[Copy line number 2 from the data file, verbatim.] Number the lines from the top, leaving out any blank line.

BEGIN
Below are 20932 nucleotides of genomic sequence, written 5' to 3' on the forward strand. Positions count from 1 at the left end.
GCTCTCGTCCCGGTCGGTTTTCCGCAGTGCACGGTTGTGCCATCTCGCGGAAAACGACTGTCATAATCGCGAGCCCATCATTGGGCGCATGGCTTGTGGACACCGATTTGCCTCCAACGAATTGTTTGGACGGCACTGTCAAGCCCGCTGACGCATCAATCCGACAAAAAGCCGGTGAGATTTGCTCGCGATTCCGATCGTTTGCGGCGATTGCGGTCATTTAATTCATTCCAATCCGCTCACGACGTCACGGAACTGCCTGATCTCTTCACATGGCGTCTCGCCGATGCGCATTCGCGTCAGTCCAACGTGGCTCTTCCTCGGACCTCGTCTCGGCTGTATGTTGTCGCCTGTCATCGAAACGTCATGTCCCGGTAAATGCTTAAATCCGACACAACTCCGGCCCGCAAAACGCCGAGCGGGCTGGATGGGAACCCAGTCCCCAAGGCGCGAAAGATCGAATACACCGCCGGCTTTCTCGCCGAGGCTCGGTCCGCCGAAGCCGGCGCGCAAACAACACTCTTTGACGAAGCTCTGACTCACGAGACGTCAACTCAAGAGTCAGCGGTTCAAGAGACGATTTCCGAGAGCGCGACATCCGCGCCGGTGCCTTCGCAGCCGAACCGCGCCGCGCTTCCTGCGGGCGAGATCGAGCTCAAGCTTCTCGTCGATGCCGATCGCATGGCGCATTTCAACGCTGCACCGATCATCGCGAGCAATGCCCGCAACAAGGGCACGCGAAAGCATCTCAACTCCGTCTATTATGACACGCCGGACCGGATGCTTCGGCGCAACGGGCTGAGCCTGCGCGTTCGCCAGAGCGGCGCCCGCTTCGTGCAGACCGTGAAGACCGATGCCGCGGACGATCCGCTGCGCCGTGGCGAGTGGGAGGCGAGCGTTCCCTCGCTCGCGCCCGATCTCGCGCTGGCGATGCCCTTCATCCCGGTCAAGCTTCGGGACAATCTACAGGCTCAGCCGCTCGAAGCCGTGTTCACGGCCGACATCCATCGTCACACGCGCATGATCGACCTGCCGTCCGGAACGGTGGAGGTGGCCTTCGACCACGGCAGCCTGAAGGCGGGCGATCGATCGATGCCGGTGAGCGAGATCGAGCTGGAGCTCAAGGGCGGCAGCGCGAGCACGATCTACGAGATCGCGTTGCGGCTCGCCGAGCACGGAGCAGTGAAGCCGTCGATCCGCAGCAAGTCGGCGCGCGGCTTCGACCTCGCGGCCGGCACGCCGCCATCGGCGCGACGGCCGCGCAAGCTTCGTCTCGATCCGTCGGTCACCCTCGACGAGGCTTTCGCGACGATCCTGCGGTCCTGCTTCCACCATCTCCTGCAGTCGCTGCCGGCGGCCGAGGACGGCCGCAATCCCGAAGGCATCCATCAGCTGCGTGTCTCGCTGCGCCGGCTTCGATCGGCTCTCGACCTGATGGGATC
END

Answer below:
GCTCTCGTCCCGGTCGGTTTTCCGCAGTGCACGGTTGTGCCATCTCGCGGAAAACGACTGTCATAATCGCGAGCCCATCATTGGGCGCATGGCTTGTGGACACCGATTTGCCTCCAACGAATTGTTTGGACGGCACTGTCAAGCCCGCTGACGCATCAATCCGACAAAAAGCCGGTGAGATTTGCTCGCGATTCCGATCGTTTGCGGCGATTGCGGTCATTTAATTCATTCCAATCCGCTCACGACGTCACGGAACTGCCTGATCTCTTCACATGGCGTCTCGCCGATGCGCATTCGCGTCAGTCCAACGTGGCTCTTCCTCGGACCTCGTCTCGGCTGTATGTTGTCGCCTGTCATCGAAACGTCATGTCCCGGTAAATGCTTAAATCCGACACAACTCCGGCCCGCAAAACGCCGAGCGGGCTGGATGGGAACCCAGTCCCCAAGGCGCGAAAGATCGAATACACCGCCGGCTTTCTCGCCGAGGCTCGGTCCGCCGAAGCCGGCGCGCAAACAACACTCTTTGACGAAGCTCTGACTCACGAGACGTCAACTCAAGAGTCAGCGGTTCAAGAGACGATTTCCGAGAGCGCGACATCCGCGCCGGTGCCTTCGCAGCCGAACCGCGCCGCGCTTCCTGCGGGCGAGATCGAGCTCAAGCTTCTCGTCGATGCCGATCGCATGGCGCATTTCAACGCTGCACCGATCATCGCGAGCAATGCCCGCAACAAGGGCACGCGAAAGCATCTCAACTCCGTCTATTATGACACGCCGGACCGGATGCTTCGGCGCAACGGGCTGAGCCTGCGCGTTCGCCAGAGCGGCGCCCGCTTCGTGCAGACCGTGAAGACCGATGCCGCGGACGATCCGCTGCGCCGTGGCGAGTGGGAGGCGAGCGTTCCCTCGCTCGCGCCCGATCTCGCGCTGGCGATGCCCTTCATCCCGGTCAAGCTTCGGGACAATCTACAGGCTCAGCCGCTCGAAGCCGTGTTCACGGCCGACATCCATCGTCACACGCGCATGATCGACCTGCCGTCCGGAACGGTGGAGGTGGCCTTCGACCACGGCAGCCTGAAGGCGGGCGATCGATCGATGCCGGTGAGCGAGATCGAGCTGGAGCTCAAGGGCGGCAGCGCGAGCACGATCTACGAGATCGCGTTGCGGCTCGCCGAGCACGGAGCAGTGAAGCCGTCGATCCGCAGCAAGTCGGCGCGCGGCTTCGACCTCGCGGCCGGCACGCCGCCATCGGCGCGACGGCCGCGCAAGCTTCGTCTCGATCCGTCGGTCACCCTCGACGAGGCTTTCGCGACGATCCTGCGGTCCTGCTTCCACCATCTCCTGCAGTCGCTGCCGGCGGCCGAGGACGGCCGCAATCCCGAAGGCATCCATCAGCTGCGTGTCTCGCTGCGCCGGCTTCGATCGGCTCTCGACCTGATGGGATC